ESSENTIAL COMMODITIES ACT IS OUTDATED, MUST GO, SAYS ECONOMIC SURVEY
01, Feb 2020
Prelims level : Governance - Policies Mains level : GS-II Government Policies and Interventions for Development in various sectors and Issues Arising out of their Design and Implementation.
Why in News?
- The recent Economic Survey 2019-20 has found that the Centre’s imposition of stock limits in a bid to control the soaring prices of onions over the last few months has actually resulted in increased price volatility.
About Essential Commodities Act, 1955:
- India is a market economy where prices are ostensibly decided by demand and supply, certain laws empower the Centre to intervene in the market to protect consumer interests. The Essential Commodities Act (ECA) is one such key law.
- The Essential Commodities Act, 1955 is used by the Government to regulate the production, supply and distribution of a whole host of commodities, which it declares as ‘essential’ in order to make them available to consumers at fair prices.
- The list of items under the Act includes drugs, fertilisers, pulses and edible oils, and petroleum and petroleum products. The Centre can include new commodities as and when the need arises, and takes them off the list once the situation improves.
How does the law works?
- If the Centre finds that a certain commodity is in short supply and its price is spiking, it can notify stock-holding limits on it for a specified period.
- The States act on this notification to specify limits and take steps to ensure that these are adhered to.
- Anybody trading or dealing in a commodity, be it wholesalers, retailers or even importers are prevented from stockpiling it beyond a certain quantity.
- A State can, however, choose not to impose any restrictions. But once it does, traders have to immediately sell into the market any stocks held beyond the mandated quantity. This improves supplies and Brings Down Prices.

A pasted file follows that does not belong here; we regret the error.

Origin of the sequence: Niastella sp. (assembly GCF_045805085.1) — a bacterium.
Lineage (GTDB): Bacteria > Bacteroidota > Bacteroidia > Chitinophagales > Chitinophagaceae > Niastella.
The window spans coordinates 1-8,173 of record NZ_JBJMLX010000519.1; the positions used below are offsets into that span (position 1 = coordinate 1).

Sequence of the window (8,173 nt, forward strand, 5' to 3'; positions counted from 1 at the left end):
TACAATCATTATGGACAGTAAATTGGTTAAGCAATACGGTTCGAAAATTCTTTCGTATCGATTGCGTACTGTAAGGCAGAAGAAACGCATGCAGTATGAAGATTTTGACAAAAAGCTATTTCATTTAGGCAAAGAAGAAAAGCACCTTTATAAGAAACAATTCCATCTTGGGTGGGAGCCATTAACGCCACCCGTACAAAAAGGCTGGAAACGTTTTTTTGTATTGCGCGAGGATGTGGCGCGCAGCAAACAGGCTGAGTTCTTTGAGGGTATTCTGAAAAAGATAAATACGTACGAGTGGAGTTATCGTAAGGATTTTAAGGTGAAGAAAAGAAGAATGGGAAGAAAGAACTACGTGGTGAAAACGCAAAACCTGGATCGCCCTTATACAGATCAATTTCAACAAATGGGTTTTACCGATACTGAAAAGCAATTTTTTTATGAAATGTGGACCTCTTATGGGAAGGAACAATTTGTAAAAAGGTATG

- State agencies can conduct raids to get everyone to toe the line and the errant are punished. The excess stocks are auctioned or sold through fair price shops.
The Recent Findings:
- The recent findings of the Economic Survey 2019-2020 is a part of report against anachronistic legislations and interventionist government policies such as Essential Commodities Act (ECA) and others including drug price control, grain procurement and farm loan waivers.
- In September 2019, the Centre invoked the ECA Act’s provisions to impose stock limits on onions after heavy rains wiped out a quarter of the kharif crop and led to a sustained spike in prices.
- Although the restrictions on both retail and wholesale traders were meant to prevent hoarding and enhance supply in the market, the Survey showed that there was actually an increase in price volatility and a widening wedge between wholesale and retail prices.
- This is due to the fact that ECA act fails to differentiate between hoarding and Storage.
- The report found that lower stock limits must have led the traders and wholesalers to offload most of the kharif crop in October itself which led to a sharp increase in the volatility from November, 2019, onwards.
- The Survey argued that if the government had not intervened, traders would have stored part of their produce to ensure smooth availability of the commodity at stable prices throughout the year.
- Thus in the long term, the Act disincentivises development of storage infrastructure, thereby leading to increased volatility in prices following production/ consumption shocks — the opposite of what it is intended for.
- The report finds that the ECA has been enacted in the year 1955, when the economy was ravaged by famine and food shortages. The government should note that today’s scenario is much more different.
- The Survey argued that the Drug Price Control Order issued under the ECA also distorted the market and actually made medicines less affordable.
- Estimates showed that the prices of drugs that came under DPCO, 2013, increased ₹71 per mg of the active ingredient, in comparison to just ₹13 per mg for drugs unaffected by the order.
- Farmers should be given ample rights to sell any quantity of their produce to anybody, both domestic and international and at any time.
- The Essential Commodities Act, which has proven a disincentive to large investment in agricultural technology and infrastructure, should be replaced with a modern statute that balances the interests of farmers and consumers.
- A law should be formulated that restricts the powers of the Department of Consumer Affairs or Director-General of Foreign Trade to impose curbs on any agricultural commodity at the slightest instance of price rise.
- Only the Parliament should have the right to impose curbs on agricultural commodities that too under exceptional circumstances of war or nationwide calamity as opposed to executive orders issued in “Public Interest”.